Yglesias's Off-Target Critique of Caplan and Bastiat
In a critique of both Bryan Caplan and Frederic Bastiat, Matt Yglesias badly misses his target.
First, on Caplan, Yglesias writes:
in a second and much worse post, he kind of posits a broad conspiracy theory as the reason.
But Bryan posits no conspiracy theory. For there to be a conspiracy, people have to get together and, you know, conspire. Instead, Bryan posits a motive for people on the left not to love Bastiat. Specifically, Bryan writes:
So what are friends of the modern welfare state to do when confronted with Bastiat? They can’t really argue with him. They know what he says is largely true. Yet if they make a big deal out of Bastiat, they risk destroying popular support for the policies they favor. Sure, they could run a big economic education campaign to explain, “Stop making terrible arguments for great policies. The intellectually serious arguments are as follows… Blah blah blah.” But what’s the point? It’s far easier to trivialize Bastiat – to pretend that everyone (or “everyone who counts”) already knows what Bastiat’s trying to teach. If you only discuss policy with your fellow wonks, this pretense might even convince you.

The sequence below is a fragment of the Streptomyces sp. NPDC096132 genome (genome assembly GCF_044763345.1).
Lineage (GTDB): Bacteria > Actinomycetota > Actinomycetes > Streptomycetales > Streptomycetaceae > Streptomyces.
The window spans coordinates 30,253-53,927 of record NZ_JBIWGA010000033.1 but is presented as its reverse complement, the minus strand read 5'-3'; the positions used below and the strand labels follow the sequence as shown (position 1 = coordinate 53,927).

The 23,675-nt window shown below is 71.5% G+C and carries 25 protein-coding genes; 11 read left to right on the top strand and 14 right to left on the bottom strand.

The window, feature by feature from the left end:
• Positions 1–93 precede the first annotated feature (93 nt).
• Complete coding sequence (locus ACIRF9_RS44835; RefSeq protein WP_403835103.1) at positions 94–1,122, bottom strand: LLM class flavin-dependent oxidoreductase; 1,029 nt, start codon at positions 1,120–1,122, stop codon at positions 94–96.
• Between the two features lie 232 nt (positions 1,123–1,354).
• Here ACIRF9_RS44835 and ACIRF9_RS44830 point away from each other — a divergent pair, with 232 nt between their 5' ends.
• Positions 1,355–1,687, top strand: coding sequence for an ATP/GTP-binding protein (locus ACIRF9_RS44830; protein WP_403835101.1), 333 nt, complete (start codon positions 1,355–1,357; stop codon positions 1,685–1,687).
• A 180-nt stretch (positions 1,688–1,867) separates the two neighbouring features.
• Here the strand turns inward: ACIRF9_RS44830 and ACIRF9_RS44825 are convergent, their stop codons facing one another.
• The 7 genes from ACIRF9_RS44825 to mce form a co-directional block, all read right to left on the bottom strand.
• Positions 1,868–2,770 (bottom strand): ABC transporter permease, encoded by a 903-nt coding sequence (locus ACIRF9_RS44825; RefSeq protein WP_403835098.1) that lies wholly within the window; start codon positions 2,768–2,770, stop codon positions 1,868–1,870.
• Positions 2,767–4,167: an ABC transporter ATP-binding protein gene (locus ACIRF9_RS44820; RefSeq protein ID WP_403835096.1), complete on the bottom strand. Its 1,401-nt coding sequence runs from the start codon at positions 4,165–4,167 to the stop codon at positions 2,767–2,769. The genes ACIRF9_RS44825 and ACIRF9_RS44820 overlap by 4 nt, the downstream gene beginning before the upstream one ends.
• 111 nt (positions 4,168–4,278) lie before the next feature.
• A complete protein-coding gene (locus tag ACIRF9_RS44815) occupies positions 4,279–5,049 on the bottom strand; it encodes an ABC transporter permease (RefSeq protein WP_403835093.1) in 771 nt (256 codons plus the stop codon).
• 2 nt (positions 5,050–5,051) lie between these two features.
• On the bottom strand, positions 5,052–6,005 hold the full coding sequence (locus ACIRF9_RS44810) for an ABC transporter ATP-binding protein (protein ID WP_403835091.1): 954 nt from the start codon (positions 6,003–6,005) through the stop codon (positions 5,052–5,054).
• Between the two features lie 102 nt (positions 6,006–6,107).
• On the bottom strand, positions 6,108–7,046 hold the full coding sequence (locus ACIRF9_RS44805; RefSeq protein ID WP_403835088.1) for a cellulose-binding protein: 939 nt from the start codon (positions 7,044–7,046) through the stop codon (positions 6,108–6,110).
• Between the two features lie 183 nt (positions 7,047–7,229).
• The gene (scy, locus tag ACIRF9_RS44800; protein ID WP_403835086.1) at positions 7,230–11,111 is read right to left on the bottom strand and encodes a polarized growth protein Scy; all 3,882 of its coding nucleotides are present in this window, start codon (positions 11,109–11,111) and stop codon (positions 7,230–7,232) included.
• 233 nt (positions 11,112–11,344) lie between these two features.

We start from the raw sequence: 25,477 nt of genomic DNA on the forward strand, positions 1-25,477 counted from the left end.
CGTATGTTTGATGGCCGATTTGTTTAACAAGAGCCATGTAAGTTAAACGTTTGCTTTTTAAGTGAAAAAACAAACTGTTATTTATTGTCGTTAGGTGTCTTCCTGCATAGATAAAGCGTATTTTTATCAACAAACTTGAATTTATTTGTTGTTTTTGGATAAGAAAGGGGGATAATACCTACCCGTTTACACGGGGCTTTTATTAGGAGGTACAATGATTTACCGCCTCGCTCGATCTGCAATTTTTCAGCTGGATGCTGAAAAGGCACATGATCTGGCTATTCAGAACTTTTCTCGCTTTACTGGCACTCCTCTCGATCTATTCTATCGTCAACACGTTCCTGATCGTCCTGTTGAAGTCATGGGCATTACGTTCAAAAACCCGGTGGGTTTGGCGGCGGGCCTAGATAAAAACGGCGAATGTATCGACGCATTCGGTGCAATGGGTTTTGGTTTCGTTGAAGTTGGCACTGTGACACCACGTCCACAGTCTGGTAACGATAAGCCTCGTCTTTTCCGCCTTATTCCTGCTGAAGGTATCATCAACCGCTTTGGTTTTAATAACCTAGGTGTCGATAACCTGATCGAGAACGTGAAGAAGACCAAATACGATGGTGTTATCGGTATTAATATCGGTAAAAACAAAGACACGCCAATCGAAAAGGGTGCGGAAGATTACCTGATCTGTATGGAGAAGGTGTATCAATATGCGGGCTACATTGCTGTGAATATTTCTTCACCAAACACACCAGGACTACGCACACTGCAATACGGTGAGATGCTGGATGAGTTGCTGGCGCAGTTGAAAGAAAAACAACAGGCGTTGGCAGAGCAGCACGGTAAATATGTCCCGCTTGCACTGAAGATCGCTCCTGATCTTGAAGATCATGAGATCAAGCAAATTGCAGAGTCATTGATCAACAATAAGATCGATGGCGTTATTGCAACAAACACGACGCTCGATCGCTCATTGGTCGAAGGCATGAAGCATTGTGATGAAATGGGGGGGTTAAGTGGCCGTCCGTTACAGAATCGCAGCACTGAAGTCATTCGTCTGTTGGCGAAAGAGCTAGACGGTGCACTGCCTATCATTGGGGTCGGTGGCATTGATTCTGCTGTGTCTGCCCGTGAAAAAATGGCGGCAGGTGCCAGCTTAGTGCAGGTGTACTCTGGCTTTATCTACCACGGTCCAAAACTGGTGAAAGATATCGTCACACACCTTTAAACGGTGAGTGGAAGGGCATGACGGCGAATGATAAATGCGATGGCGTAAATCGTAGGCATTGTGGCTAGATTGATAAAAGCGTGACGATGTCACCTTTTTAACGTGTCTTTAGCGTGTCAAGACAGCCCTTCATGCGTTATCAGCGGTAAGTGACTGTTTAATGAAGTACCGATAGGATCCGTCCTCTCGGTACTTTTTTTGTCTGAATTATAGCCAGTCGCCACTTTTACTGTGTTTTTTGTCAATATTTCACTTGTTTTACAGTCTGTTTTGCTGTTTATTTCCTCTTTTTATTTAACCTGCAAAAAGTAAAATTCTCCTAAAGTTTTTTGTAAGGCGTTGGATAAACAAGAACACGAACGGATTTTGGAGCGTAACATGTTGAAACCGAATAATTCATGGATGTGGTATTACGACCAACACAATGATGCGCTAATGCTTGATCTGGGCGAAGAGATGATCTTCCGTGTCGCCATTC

Do you see any evidence in there that Bryan thinks people on the left are conspiring? I’ve pointed out here and here that many people now use the word “conspiracy” to mean something that has nothing to do with conspiracy. Ironically, in the second of my posts cited above, it is none other than Bryan who misuses the word “conspiracy.”
On Bastiat, Yglesias writes:
The best example of this is probably “The Candlemaker’s Petition” which is a pretty hilarious satire of rent-seeking. And obviously rent-seeking is a real thing, worthy of being satirized. But there are no political controversies for or against pure rent-seeking. The candlemakers’ petition is a devastating satire of pharmaceutical companies’ endless lust for patent rents, unless you happen to think that pharmaceutical patents and the monopoly rents they generate are a crucial engine of R&D funding and life-saving research.
Somehow I don’t see how Yglesias gets from “The Candlemakers’ Petition” to Pharma going after patents. “The Candlemakers’ Petition” is pretty clearly an attack of a particular form of rent-seeking, namely protectionism. Indeed, I first read an excerpt from the petition, not by reading Bastiat, but by reading the chapter on free trade and protectionism in Paul Samuelson’s classic textbook, Economics. (Actually, it was the Samuelson and Scott, the Canadian edition, that I studied at the University of Winnipeg.)
And there certainly is political controversy about pure rent-seeking. Look at all the battles about restrictions on imports, battles in which the proponents make the same arguments that Bastiat satirizes.